The stack of paper was dry, someone else used paper but it was indicated the paper was soaked in water to make the paper wet. There bullet catcher is shown on another page of this this thread. The wet paper might work but dry paper works very well as a stopper but the bullets mush room too much.

    The bullets used in this test did not have gas checks but since then I installed the cola can gas checks since I made several thousands of the checks.
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  7. #607
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    The paper pullet trap used by the other guy is on page 20 of this thread.
    The paper was wet, there is a picture of the trap on this page as well as some pictures of the captured bullets.

  8. #608
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    Quote Originally Posted by Ken73 View Post
    Here's my test.. had some powder laying around and picked up a cheap no-compressor-required powder gun to coat them in a toaster oven. (Note to married guys: buy your wife a new toaster oven and take her old one, makes it a lot easier!) Used some translucent colors as well as some "copper" powder I bought for this.

    These are 300 BLK subsonic rounds... might try integrating some of the hBN later on but these were run through the sizer and felt pretty slick already! Didn't lube any of them. No marks from the sizer either, even though they were cast a bit larger than .309" - they came out perfect but the trick to it is to stand them up on top of a gas check (inverted) so the gas check is what sticks to the aluminum foil and not the boolit itself. Grip the gas check gently with pliers and the boolit pops right off leaving a clean base.

    Trickiest part is lifting the tray of tall skinny boolits up to put in the toaster oven. Not too bad if the bases are straight so I make sure they are before I coat them.

    What boolit mold do you use to make these?
    Sheep Dog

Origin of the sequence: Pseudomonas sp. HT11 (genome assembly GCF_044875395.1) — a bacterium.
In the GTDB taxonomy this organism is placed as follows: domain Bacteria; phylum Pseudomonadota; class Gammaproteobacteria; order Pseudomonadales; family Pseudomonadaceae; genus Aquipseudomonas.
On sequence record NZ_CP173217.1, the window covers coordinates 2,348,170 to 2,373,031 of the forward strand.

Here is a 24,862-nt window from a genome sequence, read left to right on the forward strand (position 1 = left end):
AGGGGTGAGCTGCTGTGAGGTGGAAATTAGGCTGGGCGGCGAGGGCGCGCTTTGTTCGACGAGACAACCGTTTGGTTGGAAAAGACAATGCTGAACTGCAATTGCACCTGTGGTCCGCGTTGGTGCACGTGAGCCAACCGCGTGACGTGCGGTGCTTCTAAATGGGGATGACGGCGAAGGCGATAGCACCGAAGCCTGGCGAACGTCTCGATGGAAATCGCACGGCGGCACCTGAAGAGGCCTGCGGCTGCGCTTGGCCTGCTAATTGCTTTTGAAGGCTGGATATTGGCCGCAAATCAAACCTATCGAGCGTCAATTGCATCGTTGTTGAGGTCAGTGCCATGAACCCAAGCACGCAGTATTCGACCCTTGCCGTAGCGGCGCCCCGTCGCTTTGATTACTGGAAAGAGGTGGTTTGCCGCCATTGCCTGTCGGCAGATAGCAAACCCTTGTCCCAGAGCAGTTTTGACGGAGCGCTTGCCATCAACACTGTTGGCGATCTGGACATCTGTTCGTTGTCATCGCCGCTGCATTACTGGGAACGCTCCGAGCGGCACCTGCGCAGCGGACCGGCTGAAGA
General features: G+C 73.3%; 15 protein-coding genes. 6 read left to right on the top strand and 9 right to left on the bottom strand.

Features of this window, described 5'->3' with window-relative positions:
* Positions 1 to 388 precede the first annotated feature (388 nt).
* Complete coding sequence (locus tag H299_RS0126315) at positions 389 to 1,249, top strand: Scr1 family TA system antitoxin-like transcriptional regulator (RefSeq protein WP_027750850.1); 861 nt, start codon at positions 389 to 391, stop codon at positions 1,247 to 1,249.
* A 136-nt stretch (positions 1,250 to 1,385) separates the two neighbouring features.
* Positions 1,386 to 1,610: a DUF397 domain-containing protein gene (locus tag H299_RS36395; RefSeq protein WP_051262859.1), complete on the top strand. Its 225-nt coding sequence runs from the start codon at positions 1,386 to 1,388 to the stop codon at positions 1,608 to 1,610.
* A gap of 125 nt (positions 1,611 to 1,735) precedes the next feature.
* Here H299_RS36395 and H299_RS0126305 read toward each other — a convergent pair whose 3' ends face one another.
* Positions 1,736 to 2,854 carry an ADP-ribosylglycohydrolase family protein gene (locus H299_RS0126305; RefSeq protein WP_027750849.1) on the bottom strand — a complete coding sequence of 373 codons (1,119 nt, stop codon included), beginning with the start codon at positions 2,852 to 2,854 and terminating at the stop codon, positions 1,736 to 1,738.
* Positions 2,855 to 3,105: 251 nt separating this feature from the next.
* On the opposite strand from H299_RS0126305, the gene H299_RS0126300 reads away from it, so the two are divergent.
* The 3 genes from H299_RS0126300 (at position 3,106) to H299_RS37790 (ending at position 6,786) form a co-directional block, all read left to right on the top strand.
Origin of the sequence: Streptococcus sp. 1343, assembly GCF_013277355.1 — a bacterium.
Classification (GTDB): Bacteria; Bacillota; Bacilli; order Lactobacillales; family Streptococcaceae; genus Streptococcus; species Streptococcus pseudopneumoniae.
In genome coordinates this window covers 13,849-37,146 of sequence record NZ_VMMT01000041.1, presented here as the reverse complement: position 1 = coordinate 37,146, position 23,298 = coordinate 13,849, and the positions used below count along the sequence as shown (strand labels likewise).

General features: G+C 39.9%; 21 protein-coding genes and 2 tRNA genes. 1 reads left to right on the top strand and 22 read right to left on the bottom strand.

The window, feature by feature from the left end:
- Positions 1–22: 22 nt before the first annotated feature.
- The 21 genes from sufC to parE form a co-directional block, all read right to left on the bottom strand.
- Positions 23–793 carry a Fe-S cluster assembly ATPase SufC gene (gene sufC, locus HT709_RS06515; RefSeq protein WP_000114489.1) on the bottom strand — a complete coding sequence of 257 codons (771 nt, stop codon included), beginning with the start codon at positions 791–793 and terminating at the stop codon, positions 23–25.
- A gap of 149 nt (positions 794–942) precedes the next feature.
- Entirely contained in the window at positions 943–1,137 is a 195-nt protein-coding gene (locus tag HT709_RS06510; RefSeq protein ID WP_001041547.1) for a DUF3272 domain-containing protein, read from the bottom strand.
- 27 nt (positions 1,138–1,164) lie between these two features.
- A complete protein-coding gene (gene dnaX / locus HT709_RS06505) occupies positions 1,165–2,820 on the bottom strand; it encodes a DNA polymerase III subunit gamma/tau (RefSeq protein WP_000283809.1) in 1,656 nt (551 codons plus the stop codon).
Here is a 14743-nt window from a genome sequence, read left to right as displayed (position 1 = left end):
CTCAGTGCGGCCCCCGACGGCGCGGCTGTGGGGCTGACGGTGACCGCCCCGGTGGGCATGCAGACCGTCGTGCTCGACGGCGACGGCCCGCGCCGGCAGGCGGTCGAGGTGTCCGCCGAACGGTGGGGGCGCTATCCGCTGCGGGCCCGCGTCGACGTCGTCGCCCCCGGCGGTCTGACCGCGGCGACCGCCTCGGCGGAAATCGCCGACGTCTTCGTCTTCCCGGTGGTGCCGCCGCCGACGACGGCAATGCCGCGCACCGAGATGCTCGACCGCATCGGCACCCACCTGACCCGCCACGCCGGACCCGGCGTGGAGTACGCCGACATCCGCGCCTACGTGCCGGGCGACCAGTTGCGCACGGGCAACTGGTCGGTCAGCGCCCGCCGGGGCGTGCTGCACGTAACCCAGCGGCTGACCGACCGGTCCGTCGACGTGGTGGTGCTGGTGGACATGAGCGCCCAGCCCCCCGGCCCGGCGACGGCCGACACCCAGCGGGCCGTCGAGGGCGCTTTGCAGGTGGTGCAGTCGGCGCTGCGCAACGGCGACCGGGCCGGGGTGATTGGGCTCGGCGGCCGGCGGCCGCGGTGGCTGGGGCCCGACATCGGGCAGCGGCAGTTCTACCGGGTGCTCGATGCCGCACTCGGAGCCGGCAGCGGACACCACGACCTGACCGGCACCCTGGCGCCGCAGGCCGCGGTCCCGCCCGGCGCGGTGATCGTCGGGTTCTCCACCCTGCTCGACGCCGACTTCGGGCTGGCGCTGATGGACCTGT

Minutman
    Boyscout
    Contructionist
    Patriot

  9. #609
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    Quote Originally Posted by olaf455 View Post
    What boolit mold do you use to make these?
    The new Lee TL309-230 mold. Designed for 300 BLK. The boat tail is a little odd but hey, for $20 I'm not going to gripe. I'm primarily using them for subsonics anyway.

  10. #610
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    Quote Originally Posted by Ken73 View Post
    The new Lee TL309-230 mold. Designed for 300 BLK. The boat tail is a little odd but hey, for $20 I'm not going to gripe. I'm primarily using them for subsonics anyway.
    This gets more interesting all the time. My only question is, when do I jump in and make the plunge?

  11. #611
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    Quote Originally Posted by Hang Fire View Post
    This gets more interesting all the time. My only question is, when do I jump in and make the plunge?
    Any time. I jumped in, I'm a relative n00b to this myself but if you read on here, you can learn a LOT from some really sharp folks and start to understand it a lot better than most.

    I'm not a n00b to powder coating as I use it quite a bit when restoring my cars; I had some cool colors (as seen above) but the unit I had for coating was the cheap Harbor Freight unit that requires an air compressor. I found the Sears "portable" (doesn't require an air compressor) unit on Amazon for about $35. Sears stopped carrying the unit (they were selling for $180 new) but other companies still sell them (Summit Racing for example) so they are not obsolete by any means. I bought my powder gun for $35 on Amazon then jumped on Summit and bought 4 more powder cups for the gun for another $50. The additional cups are supposed to come with "plugs" but of course don't, so I had to fab some up. I'll get plenty of use of this outside of my boolits at least, so it's not a one-time fun thing for me.